What U.S. & Canadian Retail Buyers Expect from International Brands  9/24/2021

It’s tough enough breaking into the U.S. and Canadian market when you are based here, but for international brands, there are many additional hurdles that must be jumped to get your product on the shelves. In addition to language barriers and geographical distance, there are also many regulations and standards that must be met just to do business in North America. And once you have nailed those down, each retailer may have their own particular set of criteria that international brands must meet. 

To help get a sense of what some of these expectations are, I spoke with a dozen buyers from both U.S. and Canadian retailers during ECRM’s Natural, Organic & Healthy Foods Program, to learn about some of the things they want to see from international brands looking to do business with them. While it goes without saying that you need to have a stellar product and marketing support, following are some other things to consider.

Warehouse products domestically
With all of the issues and delays related to shipping products overseas during the past year, most buyers prefer that international brands warehouse their products domestically, to serve as a hedge against any transportation issues like the ones we experienced due to the pandemic and the Suez Canal jam, each of which caused major supply chain disruptions around the world. Having product on-hand locally can offset the impact of such events.

Solid importer and distributor relationships
Working with an established importer or distributor ensures that international brands can navigate the myriad requirements that must be met to do business in North America. Both the U.S. and Canada each have specific standards and regulations regarding products, ingredients, certifications and packaging, and it can be a bit overwhelming to cover it all on your own. 

If you don’t currently have these relationships, retailers can sometimes point you in the right direction. "If we meet with a supplier that has a product in which we are interested, we'll connect them with an importer or distributor if they don't have one," says Josh Braby, Category Manager - Food & Confectionery, London Drugs, Ltd. "We have several relationships with importers that work with suppliers from countries like Italy, Germany, and the U.K., and together we can help provide guidance to those suppliers, as well."

London Drug's Josh Braby

Certifications have become increasingly important in the eyes of both buyers and consumers over the past few years, as they help shoppers easily find products with specific attributes they seek, whether they are related to ingredients, sustainability, social responsibility or supplier diversity – for example, USDA Certified Organic, Leaping Bunny, or Veteran-Owned.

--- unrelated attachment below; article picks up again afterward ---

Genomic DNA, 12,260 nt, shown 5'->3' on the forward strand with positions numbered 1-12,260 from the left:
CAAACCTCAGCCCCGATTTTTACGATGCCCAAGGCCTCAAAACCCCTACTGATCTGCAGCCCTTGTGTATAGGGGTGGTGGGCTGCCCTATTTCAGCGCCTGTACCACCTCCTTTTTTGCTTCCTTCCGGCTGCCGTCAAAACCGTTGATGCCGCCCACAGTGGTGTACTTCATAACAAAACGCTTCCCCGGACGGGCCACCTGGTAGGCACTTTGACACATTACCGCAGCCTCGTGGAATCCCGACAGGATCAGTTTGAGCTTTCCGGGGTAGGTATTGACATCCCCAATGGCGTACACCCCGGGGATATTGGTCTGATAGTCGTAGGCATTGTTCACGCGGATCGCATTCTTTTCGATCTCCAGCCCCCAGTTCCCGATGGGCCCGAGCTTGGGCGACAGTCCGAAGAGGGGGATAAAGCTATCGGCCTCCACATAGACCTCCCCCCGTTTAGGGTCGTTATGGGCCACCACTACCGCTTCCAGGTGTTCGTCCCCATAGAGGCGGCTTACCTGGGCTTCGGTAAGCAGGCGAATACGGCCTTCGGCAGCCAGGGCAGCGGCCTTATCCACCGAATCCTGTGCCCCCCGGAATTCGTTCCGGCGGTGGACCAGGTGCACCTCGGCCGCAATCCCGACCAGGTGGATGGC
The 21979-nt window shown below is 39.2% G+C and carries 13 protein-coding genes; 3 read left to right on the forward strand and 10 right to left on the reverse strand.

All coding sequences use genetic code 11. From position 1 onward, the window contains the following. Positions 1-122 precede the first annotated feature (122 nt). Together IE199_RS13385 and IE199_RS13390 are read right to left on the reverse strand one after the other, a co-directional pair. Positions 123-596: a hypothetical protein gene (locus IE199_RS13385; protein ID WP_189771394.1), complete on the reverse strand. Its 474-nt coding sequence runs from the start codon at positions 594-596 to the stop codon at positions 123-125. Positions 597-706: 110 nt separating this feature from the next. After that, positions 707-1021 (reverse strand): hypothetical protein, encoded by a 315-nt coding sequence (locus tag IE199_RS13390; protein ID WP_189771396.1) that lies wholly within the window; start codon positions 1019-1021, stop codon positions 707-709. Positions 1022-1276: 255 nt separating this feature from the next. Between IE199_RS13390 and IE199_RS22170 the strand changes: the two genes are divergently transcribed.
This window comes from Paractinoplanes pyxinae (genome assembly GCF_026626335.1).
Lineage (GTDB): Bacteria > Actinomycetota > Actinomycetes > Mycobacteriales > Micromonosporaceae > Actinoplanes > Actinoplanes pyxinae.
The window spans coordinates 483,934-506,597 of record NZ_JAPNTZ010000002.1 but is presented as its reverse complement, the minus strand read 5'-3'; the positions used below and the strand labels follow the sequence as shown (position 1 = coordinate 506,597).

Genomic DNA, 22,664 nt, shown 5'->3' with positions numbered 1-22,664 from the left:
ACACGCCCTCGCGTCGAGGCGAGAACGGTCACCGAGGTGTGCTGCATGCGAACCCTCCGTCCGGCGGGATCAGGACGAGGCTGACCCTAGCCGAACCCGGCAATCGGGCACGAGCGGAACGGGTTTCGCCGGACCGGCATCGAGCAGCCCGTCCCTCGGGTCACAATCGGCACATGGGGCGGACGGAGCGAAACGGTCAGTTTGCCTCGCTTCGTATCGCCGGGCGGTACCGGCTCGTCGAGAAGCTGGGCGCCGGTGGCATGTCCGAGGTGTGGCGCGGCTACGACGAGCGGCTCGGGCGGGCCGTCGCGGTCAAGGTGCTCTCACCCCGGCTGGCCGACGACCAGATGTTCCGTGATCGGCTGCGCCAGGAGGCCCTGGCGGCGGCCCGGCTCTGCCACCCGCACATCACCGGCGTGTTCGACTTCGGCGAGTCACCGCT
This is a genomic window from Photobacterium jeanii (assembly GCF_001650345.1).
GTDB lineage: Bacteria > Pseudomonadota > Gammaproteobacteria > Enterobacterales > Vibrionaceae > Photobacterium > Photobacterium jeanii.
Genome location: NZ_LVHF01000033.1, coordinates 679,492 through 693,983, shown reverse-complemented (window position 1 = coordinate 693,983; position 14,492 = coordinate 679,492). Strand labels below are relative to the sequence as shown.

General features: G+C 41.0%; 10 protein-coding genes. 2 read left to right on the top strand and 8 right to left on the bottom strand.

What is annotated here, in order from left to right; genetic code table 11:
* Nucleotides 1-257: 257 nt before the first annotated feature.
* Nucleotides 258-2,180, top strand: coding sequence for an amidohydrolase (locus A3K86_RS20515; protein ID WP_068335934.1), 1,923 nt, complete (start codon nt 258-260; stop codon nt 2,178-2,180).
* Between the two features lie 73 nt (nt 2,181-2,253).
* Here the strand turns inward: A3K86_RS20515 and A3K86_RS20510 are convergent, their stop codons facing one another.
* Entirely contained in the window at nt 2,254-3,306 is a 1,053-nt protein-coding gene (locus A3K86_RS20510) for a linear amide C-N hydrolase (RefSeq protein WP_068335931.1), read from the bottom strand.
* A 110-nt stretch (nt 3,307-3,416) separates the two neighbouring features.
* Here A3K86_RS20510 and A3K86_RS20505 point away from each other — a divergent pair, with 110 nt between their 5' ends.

The U.S. and Canada each have many certification bodies, so it’s important for international brands to learn which ones are important for consumers in the markets they are looking to target. (Click here to watch a RangeMe webinar on the value of certifications for retailers and brands). 

It’s important to note that Canada has some specific certification requirements for food companies looking to do business in that market that a brand must have, even if they are already doing business with retailers in the U.S. 

Flexible minimum order quantities
One thing that almost all of the buyers I spoke with (particularly private label buyers) stressed was the importance of flexible minimum order quantities, or MOQs. It’s rare for a buyer to order a containerload from a new vendor, except in cases where that order spans multiple SKUs 

"Flexible minimum order quantities are key, particularly with private label products," says Rebecca Montemarano, Lead Innovation Category Manager - Own Brands, Wakefern. "Many international companies prefer to deal with container load quantities, but when it comes to own brands, we need options until we get a read on sales."

Wakefern's Rebecca Montemarano

For private label items, the same goes for labels and packaging, which often have their own minimums that actually can be higher than the minimums of the products offered.

Great opportunity with opportunity buys
One group of retailers that often will take a full container load from a new vendor are the closeout or opportunity buying retailers. One retailer I spoke with, that has 400 stores on the West Coast, often takes container loads of products from international brands whenever they can get a price that will deliver value to their shoppers. ECRM actually has programs this coming November focused 100 percent on opportunity buys for General Merchandise, Food & Beverage and Health & Beauty Care.

In summary: Deliver a domestic experience!
What it all comes down to is the fact that retailers in the U.S. and Canada, when working with international brands, want the experience to be – for all practical purposes – as seamless as when they are working with domestic brands. Logistics, operations and warehousing must all be buttoned up, necessary certifications should be in place, and having a strong knowledge of the markets in which they plan to serve must be a priority. 

On top of this, regular communication and transparency is key. Things happen; we all saw this over the past year and a half. The pandemic threw a wrench into everything, shipping interruptions and price hikes were prevalent, and the costs of ingredient and packaging prices jumped, as well. So for international brands, ensuring that your retail partners are fully informed will help address challenges before they become potential problems, and go a long way to ensure that you succeed in the North American market!


Joseph Tarnowski

VP Content

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